Again, that's just a random theory. Regardless, the grossness of spontaneous circumcision aside, I like stories about quick-thinking women who save their families:).
NT: Matt. 18: 1-22
I love the concept of having to become a like a little child to enter the Kingdom of heaven. I've always heard and assumed that it meant to have a child-like faith. I continually seek that.
I also find it interesting that I am so determined to take Jesus' words in the sermon on the mount strictly literally, and yet I still have my hands and eyes. Apparently, I don't take literally his admonition to blind myself to keep from sinning, just like I don't take literally his talk about moving mountains and hating my family. My picking and choosing seems a bit contradictory to me. I guess the reason I take the radical love stuff more literally is that Jesus' love was not a metaphor. It had a metaphorical dimension, sure, but the cross was real. And he really washed His disciples' feet. But still, I do see somewhat of a contradiction in my thinking there.
And I am also very happy that verses 15-17 and 21-22 are in the same passage because they highlight something that I find kind of confusing. In the first section, Jesus says to confront the one who has sinned against you, and if he does not repent, then you are to treat him as an outsider. The second passage, on the other hand, says to forgive someone up to 490 times. Hmmm....
This sounds wrong, but here is a thought I have on all that. We are to forgive people because God forgave us. Our forgiveness is to be a reflection of God's grace. And yet, God does not forgive us if we don't repent. So, if someone sins against me, I confront them, and they don't repent...am I to withhold forgiveness from them? Again, it sounds wrong, but in a way, to forgive someone who is unrepentant and determined to keep sinning doesn't sound very reflective of Christ. But...at the same time, God is their judge, not me. And when we don't forgive people, it eats us up inside. I know people who have been abused by other people who will never repent. Some of the abusers are even dead by now. But if the abused people don't forgive them, anger and resentment will make their lives bitter. So it seems like forgiveness is good...but I do notice that Jesus never specifically says that we have to forgive someone who is not repentant. Or does He? Someone help me here!:)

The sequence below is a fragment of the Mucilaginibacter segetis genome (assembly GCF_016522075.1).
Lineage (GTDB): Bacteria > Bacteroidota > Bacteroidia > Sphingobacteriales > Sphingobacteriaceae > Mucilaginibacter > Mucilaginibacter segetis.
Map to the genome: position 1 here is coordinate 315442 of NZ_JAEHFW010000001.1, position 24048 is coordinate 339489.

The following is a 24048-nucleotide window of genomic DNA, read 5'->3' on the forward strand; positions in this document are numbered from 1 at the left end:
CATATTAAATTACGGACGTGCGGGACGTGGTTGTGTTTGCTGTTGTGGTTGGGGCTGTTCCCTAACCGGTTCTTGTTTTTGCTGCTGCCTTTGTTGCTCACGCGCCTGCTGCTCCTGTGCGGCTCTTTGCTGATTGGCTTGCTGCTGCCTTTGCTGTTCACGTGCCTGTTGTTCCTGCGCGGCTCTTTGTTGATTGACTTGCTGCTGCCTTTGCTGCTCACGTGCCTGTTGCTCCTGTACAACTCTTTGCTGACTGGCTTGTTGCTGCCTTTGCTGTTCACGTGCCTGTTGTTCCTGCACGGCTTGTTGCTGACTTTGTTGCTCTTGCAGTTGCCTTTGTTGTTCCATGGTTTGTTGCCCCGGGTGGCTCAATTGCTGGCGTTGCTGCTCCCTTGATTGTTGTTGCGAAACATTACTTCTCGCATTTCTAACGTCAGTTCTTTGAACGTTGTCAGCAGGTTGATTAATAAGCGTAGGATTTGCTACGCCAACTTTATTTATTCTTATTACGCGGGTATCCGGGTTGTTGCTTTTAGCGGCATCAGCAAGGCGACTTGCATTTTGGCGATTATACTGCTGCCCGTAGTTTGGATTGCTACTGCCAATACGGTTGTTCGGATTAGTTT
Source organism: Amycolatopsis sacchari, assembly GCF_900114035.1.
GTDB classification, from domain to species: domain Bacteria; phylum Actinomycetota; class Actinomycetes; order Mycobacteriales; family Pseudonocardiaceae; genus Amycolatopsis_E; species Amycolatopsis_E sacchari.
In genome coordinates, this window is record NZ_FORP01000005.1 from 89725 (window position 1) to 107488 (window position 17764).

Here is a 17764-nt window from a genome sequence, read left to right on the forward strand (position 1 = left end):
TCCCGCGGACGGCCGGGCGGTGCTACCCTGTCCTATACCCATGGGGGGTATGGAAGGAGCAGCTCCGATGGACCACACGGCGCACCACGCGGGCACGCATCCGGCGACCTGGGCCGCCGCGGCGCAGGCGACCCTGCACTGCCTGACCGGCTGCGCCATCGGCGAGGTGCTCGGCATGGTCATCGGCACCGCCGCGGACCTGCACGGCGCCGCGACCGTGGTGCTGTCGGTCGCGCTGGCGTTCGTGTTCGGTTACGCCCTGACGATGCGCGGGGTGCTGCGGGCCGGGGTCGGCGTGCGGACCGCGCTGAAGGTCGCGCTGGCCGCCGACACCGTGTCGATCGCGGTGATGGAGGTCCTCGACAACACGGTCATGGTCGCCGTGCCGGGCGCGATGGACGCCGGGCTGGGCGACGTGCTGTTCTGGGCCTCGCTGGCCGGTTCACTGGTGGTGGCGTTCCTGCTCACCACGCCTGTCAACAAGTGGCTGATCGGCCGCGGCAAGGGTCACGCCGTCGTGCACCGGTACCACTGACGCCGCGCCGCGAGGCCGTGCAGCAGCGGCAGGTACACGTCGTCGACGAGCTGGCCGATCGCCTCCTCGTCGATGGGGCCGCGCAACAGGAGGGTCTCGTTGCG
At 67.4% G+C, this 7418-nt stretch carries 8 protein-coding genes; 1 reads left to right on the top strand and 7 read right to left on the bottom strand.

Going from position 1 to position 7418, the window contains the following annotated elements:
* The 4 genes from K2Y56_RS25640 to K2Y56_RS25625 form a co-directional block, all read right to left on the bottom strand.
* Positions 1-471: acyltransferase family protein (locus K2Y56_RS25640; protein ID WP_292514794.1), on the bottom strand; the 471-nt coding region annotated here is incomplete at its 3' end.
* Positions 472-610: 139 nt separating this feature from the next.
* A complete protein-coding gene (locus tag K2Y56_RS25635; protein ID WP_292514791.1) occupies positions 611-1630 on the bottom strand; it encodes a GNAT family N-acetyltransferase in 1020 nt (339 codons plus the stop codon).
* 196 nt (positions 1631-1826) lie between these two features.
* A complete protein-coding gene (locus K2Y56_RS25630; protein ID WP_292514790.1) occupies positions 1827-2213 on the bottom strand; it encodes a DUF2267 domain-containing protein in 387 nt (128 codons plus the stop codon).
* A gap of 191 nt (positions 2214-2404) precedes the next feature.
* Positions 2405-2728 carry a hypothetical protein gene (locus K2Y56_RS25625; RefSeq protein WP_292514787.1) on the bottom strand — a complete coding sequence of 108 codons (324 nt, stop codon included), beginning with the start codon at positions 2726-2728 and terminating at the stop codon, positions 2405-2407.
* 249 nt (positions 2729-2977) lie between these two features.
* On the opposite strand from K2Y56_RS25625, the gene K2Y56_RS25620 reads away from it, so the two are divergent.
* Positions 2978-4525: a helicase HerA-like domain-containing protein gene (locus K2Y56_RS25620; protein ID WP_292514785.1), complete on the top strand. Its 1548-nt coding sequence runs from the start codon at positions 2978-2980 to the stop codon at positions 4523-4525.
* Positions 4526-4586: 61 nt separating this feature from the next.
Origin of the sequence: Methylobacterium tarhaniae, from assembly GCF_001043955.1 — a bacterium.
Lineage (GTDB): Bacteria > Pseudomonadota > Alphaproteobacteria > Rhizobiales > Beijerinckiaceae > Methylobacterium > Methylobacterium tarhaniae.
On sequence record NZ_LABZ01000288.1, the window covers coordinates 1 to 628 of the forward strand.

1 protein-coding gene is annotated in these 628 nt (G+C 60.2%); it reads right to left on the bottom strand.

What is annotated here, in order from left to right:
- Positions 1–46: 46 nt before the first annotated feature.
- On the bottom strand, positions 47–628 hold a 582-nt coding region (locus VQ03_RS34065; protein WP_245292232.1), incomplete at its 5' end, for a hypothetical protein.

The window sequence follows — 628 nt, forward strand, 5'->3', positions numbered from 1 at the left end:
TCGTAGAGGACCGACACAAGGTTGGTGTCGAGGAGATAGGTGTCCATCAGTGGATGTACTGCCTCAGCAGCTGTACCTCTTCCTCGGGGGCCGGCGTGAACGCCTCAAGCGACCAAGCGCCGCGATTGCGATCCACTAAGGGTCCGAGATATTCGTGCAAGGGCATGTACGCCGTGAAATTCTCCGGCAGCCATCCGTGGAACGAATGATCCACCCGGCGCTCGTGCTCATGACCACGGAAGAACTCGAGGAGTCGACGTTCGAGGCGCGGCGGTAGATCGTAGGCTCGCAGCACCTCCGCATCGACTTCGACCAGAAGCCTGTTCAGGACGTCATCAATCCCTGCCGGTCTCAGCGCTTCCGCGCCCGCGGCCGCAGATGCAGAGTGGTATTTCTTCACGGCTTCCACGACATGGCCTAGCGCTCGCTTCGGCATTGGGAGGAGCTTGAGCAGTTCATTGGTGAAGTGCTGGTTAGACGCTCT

Verse 18 has another reference to binding and loosing stuff. What I would give to understand exactly what that means!
Psalm 22: 19-31
More of David's pleas for God's rescue. I am always ambivalent when people promise praise to God if He saves them, as David seems to do here. It sounds kind of like you are bargaining with God: Do this for me, and I'll do this for you. Maybe not, though. Maybe I am just being cynical.
Prov. 5: 15-21
As a wife, I really love this admonition for husbands to be satisfied with their wives:). Preach on, Solomon!